AirCard has features that Apple cannot offer

Apple AirTag is a sensational device, one of the top 25 travel gadgets out there. But its shape isn’t perfect for every situation. It doesn’t fit well in a wallet, for example, because the leather initially bulges unsightly due to its cute, rounded design. And since you definitely don’t want to lose your wallet, you need an alternative.

Now there is one. It’s barely thicker than a credit card and offers the same sensational findability as AirTag because it’s compatible with Find My. It’s called AirCard, and it has other neat features that AirTag can’t match and that other trackers have yet to roll out.

A word about the Nomad Card for AirTag, though. This is a nicely designed accessory – as you would expect from Nomad, a reliably brilliant brand – that largely solves the pesky bulging problem. It’s a card-shaped device with an AirTag-shaped hole in the middle. It is flat on one side and slightly curved on the other so that the bulge is distributed. It’s a great option and you can buy it now for $20 at

But it’s the new AirCard that’s really changing the game. It’s as flat as a pancake (though probably a little less flavorful) and the size of a credit card, so it’ll easily fit in your wallet.

It’s 2.2mm thick, which is about the thickness of a 1.6-inch credit card. Despite this, it feels sturdy and durable thanks to the smooth and tactile tempered glass shell covering the aluminum body and lacks any unwanted flexing.

AirCard is compatible with Apple’s Find My network. As you know, this means that Lost Mode will silently send messages to any passing Apple device, which will return that information to Find My without disturbing the Apple user. The Find My app will then alert you to the last seen location of the AirCard. It’s the breadth and depth of this Find My network that makes the AirCard so appealing.

Also, it looks cool with see-through elements that are all the rage right now. And thanks to the speaker with a volume of 105 dB, it can reproduce sounds, according to the company. That means if you search for it via “Find My,” you can instruct it to make a noise, and a snappy trill tune can easily be heard from across the room, though perhaps not much farther away. The little tune is oddly catchy, by the way – I just caught myself whistling it by mistake.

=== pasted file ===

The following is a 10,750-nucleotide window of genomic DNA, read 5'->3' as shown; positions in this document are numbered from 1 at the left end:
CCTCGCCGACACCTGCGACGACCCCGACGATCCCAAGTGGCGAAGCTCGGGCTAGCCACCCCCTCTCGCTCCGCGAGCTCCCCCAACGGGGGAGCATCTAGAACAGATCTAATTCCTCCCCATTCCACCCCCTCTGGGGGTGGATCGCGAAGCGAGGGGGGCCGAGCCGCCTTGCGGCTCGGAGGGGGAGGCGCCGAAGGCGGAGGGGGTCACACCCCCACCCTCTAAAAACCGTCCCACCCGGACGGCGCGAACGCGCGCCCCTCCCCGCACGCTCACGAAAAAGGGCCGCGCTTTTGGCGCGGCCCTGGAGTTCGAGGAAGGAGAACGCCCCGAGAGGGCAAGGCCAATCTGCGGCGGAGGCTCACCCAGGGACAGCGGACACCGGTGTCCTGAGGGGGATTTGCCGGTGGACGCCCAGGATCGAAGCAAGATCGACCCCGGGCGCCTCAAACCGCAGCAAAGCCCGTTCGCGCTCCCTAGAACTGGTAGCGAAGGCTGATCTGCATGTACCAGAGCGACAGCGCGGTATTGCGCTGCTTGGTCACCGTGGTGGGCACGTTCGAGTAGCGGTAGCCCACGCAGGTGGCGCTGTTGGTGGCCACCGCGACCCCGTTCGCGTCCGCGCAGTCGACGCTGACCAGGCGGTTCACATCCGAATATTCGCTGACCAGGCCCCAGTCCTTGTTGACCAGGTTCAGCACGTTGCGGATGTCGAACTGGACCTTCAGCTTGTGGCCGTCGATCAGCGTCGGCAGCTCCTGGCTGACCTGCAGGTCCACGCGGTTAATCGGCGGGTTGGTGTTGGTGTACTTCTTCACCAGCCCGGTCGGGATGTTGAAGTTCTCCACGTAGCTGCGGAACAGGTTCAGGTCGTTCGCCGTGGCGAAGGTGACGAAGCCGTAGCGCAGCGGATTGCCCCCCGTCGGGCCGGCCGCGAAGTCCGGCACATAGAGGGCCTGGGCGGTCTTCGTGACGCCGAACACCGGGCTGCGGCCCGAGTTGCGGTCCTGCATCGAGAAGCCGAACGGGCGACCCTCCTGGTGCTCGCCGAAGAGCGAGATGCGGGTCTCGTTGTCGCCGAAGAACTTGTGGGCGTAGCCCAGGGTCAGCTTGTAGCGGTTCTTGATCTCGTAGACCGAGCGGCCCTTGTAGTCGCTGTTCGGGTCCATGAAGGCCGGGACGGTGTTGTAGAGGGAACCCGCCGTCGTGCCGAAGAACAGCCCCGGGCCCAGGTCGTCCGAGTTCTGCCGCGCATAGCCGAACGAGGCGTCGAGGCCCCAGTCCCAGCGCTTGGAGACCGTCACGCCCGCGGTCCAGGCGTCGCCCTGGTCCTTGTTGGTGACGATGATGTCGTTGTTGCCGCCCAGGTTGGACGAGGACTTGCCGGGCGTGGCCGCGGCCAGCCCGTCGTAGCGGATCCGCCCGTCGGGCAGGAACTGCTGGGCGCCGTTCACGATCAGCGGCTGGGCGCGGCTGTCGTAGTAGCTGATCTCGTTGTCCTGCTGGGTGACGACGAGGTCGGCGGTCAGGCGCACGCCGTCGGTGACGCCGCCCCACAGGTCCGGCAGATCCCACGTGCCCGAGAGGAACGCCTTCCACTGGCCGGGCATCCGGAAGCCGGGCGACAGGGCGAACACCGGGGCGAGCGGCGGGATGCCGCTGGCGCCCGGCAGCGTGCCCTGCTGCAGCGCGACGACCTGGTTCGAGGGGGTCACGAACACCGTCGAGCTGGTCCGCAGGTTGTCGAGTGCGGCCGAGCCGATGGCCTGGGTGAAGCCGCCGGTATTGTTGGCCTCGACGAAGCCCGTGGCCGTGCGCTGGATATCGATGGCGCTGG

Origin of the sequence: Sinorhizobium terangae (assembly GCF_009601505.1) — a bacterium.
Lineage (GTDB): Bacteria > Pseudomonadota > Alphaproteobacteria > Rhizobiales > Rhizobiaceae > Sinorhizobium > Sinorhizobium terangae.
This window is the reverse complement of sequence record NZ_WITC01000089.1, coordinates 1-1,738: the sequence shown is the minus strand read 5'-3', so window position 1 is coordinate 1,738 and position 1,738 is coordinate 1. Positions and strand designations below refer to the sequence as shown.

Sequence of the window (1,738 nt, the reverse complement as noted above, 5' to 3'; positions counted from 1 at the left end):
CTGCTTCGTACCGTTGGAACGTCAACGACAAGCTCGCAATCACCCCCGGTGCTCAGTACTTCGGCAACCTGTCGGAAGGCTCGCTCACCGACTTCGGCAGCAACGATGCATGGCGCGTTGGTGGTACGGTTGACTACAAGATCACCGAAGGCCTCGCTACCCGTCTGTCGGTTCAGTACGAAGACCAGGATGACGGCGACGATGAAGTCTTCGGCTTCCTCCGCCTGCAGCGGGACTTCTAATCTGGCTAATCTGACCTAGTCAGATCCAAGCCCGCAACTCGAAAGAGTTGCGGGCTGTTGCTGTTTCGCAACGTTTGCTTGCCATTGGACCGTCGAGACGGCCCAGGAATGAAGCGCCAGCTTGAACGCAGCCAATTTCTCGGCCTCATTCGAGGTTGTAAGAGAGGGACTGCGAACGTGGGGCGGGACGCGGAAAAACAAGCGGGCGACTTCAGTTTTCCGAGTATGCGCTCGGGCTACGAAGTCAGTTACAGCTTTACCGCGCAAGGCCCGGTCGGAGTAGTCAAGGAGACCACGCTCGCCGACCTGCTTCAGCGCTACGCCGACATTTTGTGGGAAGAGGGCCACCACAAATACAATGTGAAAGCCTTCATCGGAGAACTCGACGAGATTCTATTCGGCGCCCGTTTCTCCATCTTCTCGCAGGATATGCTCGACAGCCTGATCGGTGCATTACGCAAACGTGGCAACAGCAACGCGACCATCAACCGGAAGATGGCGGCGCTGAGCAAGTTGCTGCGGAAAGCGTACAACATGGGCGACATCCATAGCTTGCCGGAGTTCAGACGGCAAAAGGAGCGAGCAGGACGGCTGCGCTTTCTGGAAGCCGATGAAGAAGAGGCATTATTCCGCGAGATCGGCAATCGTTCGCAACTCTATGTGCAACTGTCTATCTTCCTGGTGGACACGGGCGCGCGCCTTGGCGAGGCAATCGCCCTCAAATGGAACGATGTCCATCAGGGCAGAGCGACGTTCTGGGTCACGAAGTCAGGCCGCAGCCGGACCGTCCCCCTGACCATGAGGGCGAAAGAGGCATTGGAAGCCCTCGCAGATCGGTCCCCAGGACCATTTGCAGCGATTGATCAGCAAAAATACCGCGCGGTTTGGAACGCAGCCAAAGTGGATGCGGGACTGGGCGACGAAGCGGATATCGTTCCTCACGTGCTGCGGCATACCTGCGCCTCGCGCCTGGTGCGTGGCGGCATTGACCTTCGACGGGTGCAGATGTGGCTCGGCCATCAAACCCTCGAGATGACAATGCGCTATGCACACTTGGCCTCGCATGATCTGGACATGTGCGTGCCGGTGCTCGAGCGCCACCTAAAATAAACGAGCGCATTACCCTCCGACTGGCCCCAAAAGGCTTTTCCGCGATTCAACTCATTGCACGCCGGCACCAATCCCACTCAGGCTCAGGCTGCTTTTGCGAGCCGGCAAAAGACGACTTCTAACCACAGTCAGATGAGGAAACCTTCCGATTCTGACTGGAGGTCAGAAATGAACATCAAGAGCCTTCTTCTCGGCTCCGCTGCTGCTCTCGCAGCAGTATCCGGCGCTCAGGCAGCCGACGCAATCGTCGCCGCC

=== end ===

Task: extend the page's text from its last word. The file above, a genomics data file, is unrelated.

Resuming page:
There’s also NFC and a QR code that acts as a digital ID. NFC is there so you can touch it with a phone to instantly transfer your data through the company’s bespoke platform. This worked immediately on my Google Pixel 7 Pro. Other phones can scan the QR code to get the same result. It also means that if someone scans the code while in Lost Mode, your information and any messages you have left could be shared, for example if you offer a reward.

And the eye-catching design, by the way, means someone who finds it might be more tempted to scan the QR code given it’s such an intriguing device.

Most of the card is made up of a battery, a super-thin 540mAh lithium cell that the company claims will last two and a half years. It is non-rechargeable, but after this time you will receive a code for a 50% discount on a replacement. If you send it back to AirCard, most of the components will be reused, the company says, or you can continue to use it as a digital business card.

It is available on and is expected to ship in August of this year. After that, it will be available on in the third quarter of this year. The expected price is around $42 (€39), but that could change. However, there are several early bird prices on Kickstarter. Please note that the Kickstarter campaign will end soon.

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